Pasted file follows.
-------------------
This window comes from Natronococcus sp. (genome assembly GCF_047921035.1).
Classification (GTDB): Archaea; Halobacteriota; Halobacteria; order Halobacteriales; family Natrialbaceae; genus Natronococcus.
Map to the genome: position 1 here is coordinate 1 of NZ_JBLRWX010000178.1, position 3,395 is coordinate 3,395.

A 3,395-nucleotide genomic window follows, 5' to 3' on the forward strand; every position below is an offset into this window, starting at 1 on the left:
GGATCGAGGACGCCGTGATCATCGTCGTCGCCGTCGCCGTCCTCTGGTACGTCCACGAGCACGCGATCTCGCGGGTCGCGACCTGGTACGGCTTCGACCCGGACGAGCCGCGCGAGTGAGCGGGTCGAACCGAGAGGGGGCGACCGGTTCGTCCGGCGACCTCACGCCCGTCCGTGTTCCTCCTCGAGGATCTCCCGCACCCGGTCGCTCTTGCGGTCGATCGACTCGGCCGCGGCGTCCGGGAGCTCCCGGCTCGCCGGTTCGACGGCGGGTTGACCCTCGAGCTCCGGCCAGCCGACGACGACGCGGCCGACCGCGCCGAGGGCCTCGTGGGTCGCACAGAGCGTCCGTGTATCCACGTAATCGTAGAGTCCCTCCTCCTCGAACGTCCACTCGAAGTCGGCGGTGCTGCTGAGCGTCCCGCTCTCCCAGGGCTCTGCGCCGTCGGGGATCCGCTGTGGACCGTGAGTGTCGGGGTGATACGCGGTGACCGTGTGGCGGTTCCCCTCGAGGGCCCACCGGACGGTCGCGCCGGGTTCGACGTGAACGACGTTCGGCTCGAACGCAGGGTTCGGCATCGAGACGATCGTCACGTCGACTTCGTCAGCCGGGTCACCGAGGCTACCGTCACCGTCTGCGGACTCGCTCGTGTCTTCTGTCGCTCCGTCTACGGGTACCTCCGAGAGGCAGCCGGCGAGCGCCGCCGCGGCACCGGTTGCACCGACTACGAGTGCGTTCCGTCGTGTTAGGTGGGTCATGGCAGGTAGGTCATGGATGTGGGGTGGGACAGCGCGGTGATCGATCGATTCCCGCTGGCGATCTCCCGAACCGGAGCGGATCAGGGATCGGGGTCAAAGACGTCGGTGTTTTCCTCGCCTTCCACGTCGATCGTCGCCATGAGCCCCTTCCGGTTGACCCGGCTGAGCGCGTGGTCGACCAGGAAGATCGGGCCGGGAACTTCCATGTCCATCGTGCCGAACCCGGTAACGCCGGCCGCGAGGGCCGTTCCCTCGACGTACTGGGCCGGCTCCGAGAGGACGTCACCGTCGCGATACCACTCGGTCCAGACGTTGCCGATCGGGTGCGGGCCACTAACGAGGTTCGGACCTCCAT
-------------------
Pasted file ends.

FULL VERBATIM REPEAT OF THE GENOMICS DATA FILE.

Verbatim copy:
This window comes from Natronococcus sp. (genome assembly GCF_047921035.1).
Classification (GTDB): Archaea; Halobacteriota; Halobacteria; order Halobacteriales; family Natrialbaceae; genus Natronococcus.
Map to the genome: position 1 here is coordinate 1 of NZ_JBLRWX010000178.1, position 3,395 is coordinate 3,395.

A 3,395-nucleotide genomic window follows, 5' to 3' on the forward strand; every position below is an offset into this window, starting at 1 on the left:
GGATCGAGGACGCCGTGATCATCGTCGTCGCCGTCGCCGTCCTCTGGTACGTCCACGAGCACGCGATCTCGCGGGTCGCGACCTGGTACGGCTTCGACCCGGACGAGCCGCGCGAGTGAGCGGGTCGAACCGAGAGGGGGCGACCGGTTCGTCCGGCGACCTCACGCCCGTCCGTGTTCCTCCTCGAGGATCTCCCGCACCCGGTCGCTCTTGCGGTCGATCGACTCGGCCGCGGCGTCCGGGAGCTCCCGGCTCGCCGGTTCGACGGCGGGTTGACCCTCGAGCTCCGGCCAGCCGACGACGACGCGGCCGACCGCGCCGAGGGCCTCGTGGGTCGCACAGAGCGTCCGTGTATCCACGTAATCGTAGAGTCCCTCCTCCTCGAACGTCCACTCGAAGTCGGCGGTGCTGCTGAGCGTCCCGCTCTCCCAGGGCTCTGCGCCGTCGGGGATCCGCTGTGGACCGTGAGTGTCGGGGTGATACGCGGTGACCGTGTGGCGGTTCCCCTCGAGGGCCCACCGGACGGTCGCGCCGGGTTCGACGTGAACGACGTTCGGCTCGAACGCAGGGTTCGGCATCGAGACGATCGTCACGTCGACTTCGTCAGCCGGGTCACCGAGGCTACCGTCACCGTCTGCGGACTCGCTCGTGTCTTCTGTCGCTCCGTCTACGGGTACCTCCGAGAGGCAGCCGGCGAGCGCCGCCGCGGCACCGGTTGCACCGACTACGAGTGCGTTCCGTCGTGTTAGGTGGGTCATGGCAGGTAGGTCATGGATGTGGGGTGGGACAGCGCGGTGATCGATCGATTCCCGCTGGCGATCTCCCGAACCGGAGCGGATCAGGGATCGGGGTCAAAGACGTCGGTGTTTTCCTCGCCTTCCACGTCGATCGTCGCCATGAGCCCCTTCCGGTTGACCCGGCTGAGCGCGTGGTCGACCAGGAAGATCGGGCCGGGAACTTCCATGTCCATCGTGCCGAACCCGGTAACGCCGGCCGCGAGGGCCGTTCCCTCGACGTACTGGGCCGGCTCCGAGAGGACGTCACCGTCGCGATACCACTCGGTCCAGACGTTGCCGATCGGGTGCGGGCCACTAACGAGGTTCGGACCTCCAT